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Electric Guitar Construction: A Guide for the First-Time Builder Paperback – December 1, 2002
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I think as an overview it is great. If you want specific knowledge beyond this then you would be beyond what a book could teach you anyway.
There is much better information available on youtube for free, and it's in video format, which is even better. The author talks about building a guitar for $500, but in all honesty, you are not likely to build a guitar for that price unless you have access to a fully stocked wood shop, and even then it's not too likely unless you build if with very cheap parts. A guitar bridge will cost you anywhere from $80 on up ($160 for 2), Pickups are going to cost about $80 or more for name brand humbuckers. Knobs, wire, switches and pots will probably cost about $50, $150 on up for wood. I would say at least $100 for finishing (Dyes and/or paint and clear coat). Guitar Reranch have the best spay can clear coat I have found and that is easily going to cost $100 to finish one body and neck. Remember one good screw-up on the finish and you are starting over (I know this from experience). Don’t forget the price of tools you will need. I have easily spent more than $500 on tools, both specialized and general for building guitars and I don't even have any of the big tools such as a drill press, table sander/spindle sander, band saw, etc.
If you really want to learn about guitar building I would recommend starting with a guitar kit such as the Saga LC-10 LP Style Electric Guitar Kit (Be aware that you cannot use stains/dyes on this kit. There is a coating on this that will not come off even with paint remover and stains and dyes will just wipe off instead of soaking into the wood.). Don't expect this to be an awesome guitar (the electronics are all garbage, and there will be plenty of other things that will need to be fixed to get this to play decent), but it is a relatively cheap learning experience. Once you are done with one of these kits you should be ready to either build your own guitar, or completely give up on guitar building. Just remember that pretty much any question you will have will be most likely be answered on youtube, and much of these answers will be from professional luthiers, not amateurs like the guy who wrote this book.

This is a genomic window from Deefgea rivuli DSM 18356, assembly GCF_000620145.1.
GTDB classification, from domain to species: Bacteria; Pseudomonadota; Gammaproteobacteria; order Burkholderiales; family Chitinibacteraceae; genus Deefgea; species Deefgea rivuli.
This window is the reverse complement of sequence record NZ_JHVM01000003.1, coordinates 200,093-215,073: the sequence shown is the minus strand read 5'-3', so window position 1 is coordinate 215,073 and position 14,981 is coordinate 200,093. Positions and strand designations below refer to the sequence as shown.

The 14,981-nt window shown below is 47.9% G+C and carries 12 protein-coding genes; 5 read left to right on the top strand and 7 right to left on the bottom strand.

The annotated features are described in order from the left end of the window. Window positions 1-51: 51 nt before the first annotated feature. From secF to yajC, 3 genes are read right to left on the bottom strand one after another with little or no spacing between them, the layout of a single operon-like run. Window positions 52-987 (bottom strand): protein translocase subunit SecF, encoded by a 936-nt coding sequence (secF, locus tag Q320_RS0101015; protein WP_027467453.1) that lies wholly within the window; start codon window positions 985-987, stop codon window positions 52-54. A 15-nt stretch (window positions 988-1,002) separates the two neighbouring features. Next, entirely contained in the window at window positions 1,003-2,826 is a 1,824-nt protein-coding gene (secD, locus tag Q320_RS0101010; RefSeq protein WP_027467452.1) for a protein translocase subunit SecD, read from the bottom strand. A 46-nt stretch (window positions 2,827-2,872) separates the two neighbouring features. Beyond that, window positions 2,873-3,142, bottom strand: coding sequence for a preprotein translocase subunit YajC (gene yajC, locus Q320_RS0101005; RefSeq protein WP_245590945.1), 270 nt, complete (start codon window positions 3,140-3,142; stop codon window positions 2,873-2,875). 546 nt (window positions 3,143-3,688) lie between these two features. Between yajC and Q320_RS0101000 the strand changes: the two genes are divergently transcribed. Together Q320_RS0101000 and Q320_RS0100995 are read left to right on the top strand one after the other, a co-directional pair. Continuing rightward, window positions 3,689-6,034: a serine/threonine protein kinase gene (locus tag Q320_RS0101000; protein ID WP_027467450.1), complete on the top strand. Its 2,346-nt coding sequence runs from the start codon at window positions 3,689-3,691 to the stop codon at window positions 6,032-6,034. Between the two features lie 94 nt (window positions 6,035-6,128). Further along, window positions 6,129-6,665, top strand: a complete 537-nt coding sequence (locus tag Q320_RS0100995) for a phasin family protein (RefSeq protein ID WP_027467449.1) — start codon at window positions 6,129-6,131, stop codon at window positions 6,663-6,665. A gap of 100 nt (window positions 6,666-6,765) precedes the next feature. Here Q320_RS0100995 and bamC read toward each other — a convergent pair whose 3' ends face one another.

It has lots of wonderful tips and great pictures of guitar making.The book has terrific information on tone woods,Pickups,and guitar wiring.
The one critism I have of this book is that it reads in parts like a commercial for STEWMAC I agree that they are great suppliers of guitar parts and and and all the tools anyone would ever need to build a guitar.Does the author really have to appear wearing one of their branded aprons.
Do your self a favour buy the Melvyn Hiscock book it is a little more comprehensive and is written with a bit of humour and style.
However to Hirst's credit, his book is geared toward the aspiring luthier with limited woodworking experience.